Born in Casper, WY; married; wife's name Laurie; children: Molly, Becky, Roxanne. Education: University of Denver, 1981.
Home—Cheyenne, WY. Office—Rocky Mountain International, P.O. Box 5031, 1815 Evans Avenue, Cheyenne, WY 82003. Agent—Ann Rittenberg Literary Agency, 30 Bond St., New York, NY 10012. E-mail—[email protected]
Writer. Wyoming Travel Commission, former manager of travel development; Rocky Mountain International Corporation, CEO, and president. Worked briefly as a ranch hand, exploration survey-crew member, fishing guide, and newspaper reporter and editor. Cheyenne Frontier Days Rodeo, member board of directors.
Notable Book Award, New York Times, for Open Season, 2001; Edgar Award for Best First Novel, Mystery Writers of America, for Open Season; Gumshoe First-Novel Mystery Award; Anthony Award; Prix Calibre 38 (France); the Macavity Award.
Blue Heaven, St. Martin's Press (New York, NY), 2007.
"JOE PICKETT" MYSTERY SERIES
Open Season, G.P. Putnam (New York, NY), 2001.
Savage Run, G.P. Putnam (New York, NY), 2002.
Winterkill, G.P. Putnam (New York, NY), 2003.
Trophy Hunt, G.P. Putnam (New York, NY), 2004.
Out of Range, G.P. Putnam (New York, NY), 2005.
In Plain Sight, G.P. Putnam (New York, NY), 2006.
Free Fire, G.P. Putnam (New York, NY), 2007.
Contributor of short stories to America's Best Mystery Stories 2006.
C.J. Box, a native of Wyoming, is best known for his crime fiction series featuring the Wyoming game warden Joe Pickett. The Pickett books have been praised by fellow crime writers and critics alike, and have garnered Box an impressive array of awards. Box is also president and chief executive officer of Rocky Mountain International, a company that promotes tourism to Montana, Wyoming, South Dakota, North Dakota, and Idaho from Europe. According to the C.J. Box Home Page, Box "knows Wyoming and the Rocky Mountain West intimately, and writes from that perspective."
Box's Montana, Wyoming, and Idaho Travel-Smart is a guidebook for visitors to those states. Box offers tips on sightseeing, recreation, lodging, dining, nightlife, and more. Also included are suggested itineraries.
Box's first novel, Open Season, was named a New York Times Notable Book in 2001 and was nominated for an Edgar Award for best first novel. In Open Season Wyoming game warden and family man Joe Pickett investigates the murder of three hunters. One hunter, who appeared to be delivering something to Pickett before his death, was found in Pickett's yard. The other two were found at their hunting camp along with the murderer, who was apparently killed in a gunfight with the hunters. Pickett finds himself investigating a mystery involving the murders, an oil company, and the endangered animals he tries to protect. "Wyoming first-novelist Box remains square on target throughout this superb debut," praised Bill Ott in a Booklist review.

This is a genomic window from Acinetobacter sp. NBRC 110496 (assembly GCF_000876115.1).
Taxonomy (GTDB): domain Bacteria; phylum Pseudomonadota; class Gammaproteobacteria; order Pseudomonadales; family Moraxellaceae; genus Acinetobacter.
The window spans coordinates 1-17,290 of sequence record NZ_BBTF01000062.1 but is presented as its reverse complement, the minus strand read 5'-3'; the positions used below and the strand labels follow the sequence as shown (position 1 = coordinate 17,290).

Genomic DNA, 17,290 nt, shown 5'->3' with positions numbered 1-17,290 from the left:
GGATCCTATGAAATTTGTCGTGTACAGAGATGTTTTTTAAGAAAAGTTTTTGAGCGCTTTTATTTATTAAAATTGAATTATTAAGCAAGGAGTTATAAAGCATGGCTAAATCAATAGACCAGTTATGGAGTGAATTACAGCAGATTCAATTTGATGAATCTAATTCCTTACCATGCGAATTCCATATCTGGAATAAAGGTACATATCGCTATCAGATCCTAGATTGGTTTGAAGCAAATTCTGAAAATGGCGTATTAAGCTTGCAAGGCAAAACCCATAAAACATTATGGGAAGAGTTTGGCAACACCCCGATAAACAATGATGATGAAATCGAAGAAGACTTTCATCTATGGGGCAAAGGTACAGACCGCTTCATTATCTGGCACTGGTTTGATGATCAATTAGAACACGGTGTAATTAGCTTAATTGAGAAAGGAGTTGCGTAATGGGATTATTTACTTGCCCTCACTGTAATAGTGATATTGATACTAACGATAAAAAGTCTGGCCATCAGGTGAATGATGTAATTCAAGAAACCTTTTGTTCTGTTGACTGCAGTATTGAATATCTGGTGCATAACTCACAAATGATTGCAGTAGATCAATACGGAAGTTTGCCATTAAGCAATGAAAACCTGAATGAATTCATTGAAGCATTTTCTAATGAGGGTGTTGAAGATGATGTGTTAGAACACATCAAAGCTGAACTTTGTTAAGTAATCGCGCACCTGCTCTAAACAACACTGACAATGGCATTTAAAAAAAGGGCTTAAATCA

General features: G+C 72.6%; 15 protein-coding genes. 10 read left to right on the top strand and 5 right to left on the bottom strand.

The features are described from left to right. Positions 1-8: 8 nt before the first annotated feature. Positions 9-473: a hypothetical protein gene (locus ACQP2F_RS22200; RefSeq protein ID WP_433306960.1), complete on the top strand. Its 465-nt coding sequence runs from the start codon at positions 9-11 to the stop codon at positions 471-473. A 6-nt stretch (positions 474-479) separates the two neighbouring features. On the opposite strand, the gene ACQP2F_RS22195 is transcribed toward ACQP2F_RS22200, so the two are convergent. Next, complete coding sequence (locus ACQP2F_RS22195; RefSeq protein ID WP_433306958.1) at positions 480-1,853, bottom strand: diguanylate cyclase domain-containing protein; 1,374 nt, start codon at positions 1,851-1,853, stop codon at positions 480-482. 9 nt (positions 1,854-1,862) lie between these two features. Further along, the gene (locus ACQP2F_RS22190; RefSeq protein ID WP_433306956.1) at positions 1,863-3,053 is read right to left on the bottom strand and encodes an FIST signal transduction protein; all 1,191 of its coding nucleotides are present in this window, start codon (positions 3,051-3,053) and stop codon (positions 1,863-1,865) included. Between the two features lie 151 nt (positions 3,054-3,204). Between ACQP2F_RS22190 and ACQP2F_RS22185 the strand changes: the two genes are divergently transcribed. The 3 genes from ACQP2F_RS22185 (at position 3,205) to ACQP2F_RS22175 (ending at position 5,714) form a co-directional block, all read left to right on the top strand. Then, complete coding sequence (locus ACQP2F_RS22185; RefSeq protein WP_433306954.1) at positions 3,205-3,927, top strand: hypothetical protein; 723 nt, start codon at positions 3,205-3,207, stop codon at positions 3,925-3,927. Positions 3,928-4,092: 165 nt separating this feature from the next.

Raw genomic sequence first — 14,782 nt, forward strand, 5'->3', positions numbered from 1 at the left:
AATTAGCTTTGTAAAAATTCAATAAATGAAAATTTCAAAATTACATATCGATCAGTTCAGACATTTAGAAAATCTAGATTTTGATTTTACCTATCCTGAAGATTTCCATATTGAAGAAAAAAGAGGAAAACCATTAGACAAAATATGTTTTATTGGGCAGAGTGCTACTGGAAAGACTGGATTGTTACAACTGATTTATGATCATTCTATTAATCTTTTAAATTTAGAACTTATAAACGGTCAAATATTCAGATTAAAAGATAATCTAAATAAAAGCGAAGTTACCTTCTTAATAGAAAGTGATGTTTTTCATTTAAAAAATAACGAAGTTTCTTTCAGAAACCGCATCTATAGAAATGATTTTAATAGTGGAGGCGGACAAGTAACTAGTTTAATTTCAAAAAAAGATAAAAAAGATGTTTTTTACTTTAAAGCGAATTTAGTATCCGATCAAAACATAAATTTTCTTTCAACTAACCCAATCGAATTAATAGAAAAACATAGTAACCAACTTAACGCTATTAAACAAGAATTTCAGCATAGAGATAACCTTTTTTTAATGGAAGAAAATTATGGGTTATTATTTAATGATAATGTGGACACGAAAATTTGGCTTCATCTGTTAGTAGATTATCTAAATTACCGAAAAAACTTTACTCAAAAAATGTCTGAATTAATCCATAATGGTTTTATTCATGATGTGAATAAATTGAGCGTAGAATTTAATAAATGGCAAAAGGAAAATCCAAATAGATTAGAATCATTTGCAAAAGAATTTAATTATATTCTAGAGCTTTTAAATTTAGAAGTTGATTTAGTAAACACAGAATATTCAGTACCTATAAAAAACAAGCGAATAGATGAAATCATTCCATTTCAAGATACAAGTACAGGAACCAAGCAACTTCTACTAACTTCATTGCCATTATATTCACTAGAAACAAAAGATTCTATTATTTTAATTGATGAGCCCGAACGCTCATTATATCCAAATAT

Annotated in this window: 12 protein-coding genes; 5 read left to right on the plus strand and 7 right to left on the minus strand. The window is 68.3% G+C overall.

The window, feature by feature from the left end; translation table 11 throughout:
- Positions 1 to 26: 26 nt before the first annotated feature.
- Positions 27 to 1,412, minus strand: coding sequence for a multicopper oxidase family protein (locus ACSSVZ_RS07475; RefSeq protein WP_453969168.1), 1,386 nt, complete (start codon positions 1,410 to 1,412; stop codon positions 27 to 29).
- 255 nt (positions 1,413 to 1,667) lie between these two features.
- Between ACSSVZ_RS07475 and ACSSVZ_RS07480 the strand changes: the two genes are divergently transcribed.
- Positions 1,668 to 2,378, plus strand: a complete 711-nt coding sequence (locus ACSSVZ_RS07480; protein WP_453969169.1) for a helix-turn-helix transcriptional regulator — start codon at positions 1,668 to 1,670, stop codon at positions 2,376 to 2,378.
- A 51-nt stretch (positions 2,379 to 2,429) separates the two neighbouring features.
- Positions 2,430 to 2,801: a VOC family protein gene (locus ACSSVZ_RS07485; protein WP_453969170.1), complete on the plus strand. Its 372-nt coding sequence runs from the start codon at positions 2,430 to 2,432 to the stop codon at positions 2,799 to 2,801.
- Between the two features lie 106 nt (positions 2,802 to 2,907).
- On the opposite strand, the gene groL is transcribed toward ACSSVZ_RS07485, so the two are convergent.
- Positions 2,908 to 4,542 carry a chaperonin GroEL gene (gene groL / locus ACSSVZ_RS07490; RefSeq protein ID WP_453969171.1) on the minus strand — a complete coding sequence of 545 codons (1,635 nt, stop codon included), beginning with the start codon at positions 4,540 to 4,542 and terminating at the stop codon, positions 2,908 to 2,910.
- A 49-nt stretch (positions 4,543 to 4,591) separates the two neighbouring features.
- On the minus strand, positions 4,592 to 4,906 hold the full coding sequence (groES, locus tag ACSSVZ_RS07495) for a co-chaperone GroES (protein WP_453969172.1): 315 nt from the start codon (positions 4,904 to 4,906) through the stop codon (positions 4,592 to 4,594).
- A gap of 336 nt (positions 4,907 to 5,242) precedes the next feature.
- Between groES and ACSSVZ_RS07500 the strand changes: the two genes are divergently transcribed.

Pickett is back in Box's second novel. In Savage Run, Stewie Woods, a famous radical environmentalist, and his new wife, are spending their honeymoon in Wyoming. After driving spikes into trees to discourage loggers, they are blown up by an exploding cow while cutting through a field. Soon, more radical environmentalists are turning up dead through a string of similar murders. A Publishers Weekly contributor noted: "This fine follow-up reinforces Box's status as a first-class talent." BookBrowser Web site contributor Harriet Klausner commented: "Box is a talented writer who takes his audience out of the typical suspense thriller box."
Box's third Joe Pickett mystery, Winterkill, was released in 2003. Once again, Box creates an issue-oriented novel, this time dealing with survivalists and illegal hunting. When Pickett finds the body of a federal bureaucrat pinned to a tree with two arrows and his throat cut, the game warden figures it may be the work of a local hunter. But the FBI has different ideas, for a survivalist group called the Nation of Sovereign Citizens has moved into the campgrounds of the national forest and the feds think this is another potential Waco or Ruby Ridge situation. Pickett has to find his perpetrator quickly before another tragic confrontation and shootout ensues. Rebecca House Stankowski, writing in Library Journal, praised the "rough-and-tumble action" in this third series installment. Similarly, a Kirkus Reviews critic commended the "nonstop action and [Box's] ability to see every side of the most divisive issues in the West." Though a Publishers Weekly contributor complained of "two-dimensional" characters, the same reviewer did note that the "description of the harsh yet splendid Wyoming landscape is vivid and memorable, [and Box's] handling of complex social issues [is] evenhanded and unsentimental."
The fourth novel in the series, Trophy Hunt, takes as its central issue animal mutilations. When Pickett investigates a series of such crimes, the locals begin to wonder if UFOs are involved, but the game warden finds a much more mundane culprit in this "superb" series addition, as Booklist contributor Keir Graff termed the novel. A Publishers Weekly contributor had a similar appraisal, concluding: "this skillfully crafted page-turner should have wide appeal." Box followed this up with his 2005 novel, Out of Range, in which Box is dispatched to Jackson Hole, Wyoming, to investigate the supposed suicide of a friend and fellow game warden. Pickett quickly begins to doubt that the death was a suicide as he comes up against a developer eager to create a sort of spa for the super-rich where they can commune with the animals they will later eat. Graff, writing in Booklist, thought that Box keeps "getting better" with his series, as "he strides a Teton-sharp line between the hard-boiled ethos … and a western sensibility." For Teresa L. Jacobsen, writing in Library Journal, Out of Range is a "Western lover's mystery, relying heavily on guns and honor." Higher praise came from a Kirkus Reviews critic who felt this fifth novel in the series is the "best balanced, most deeply felt and most mystifying to date: an absolute must."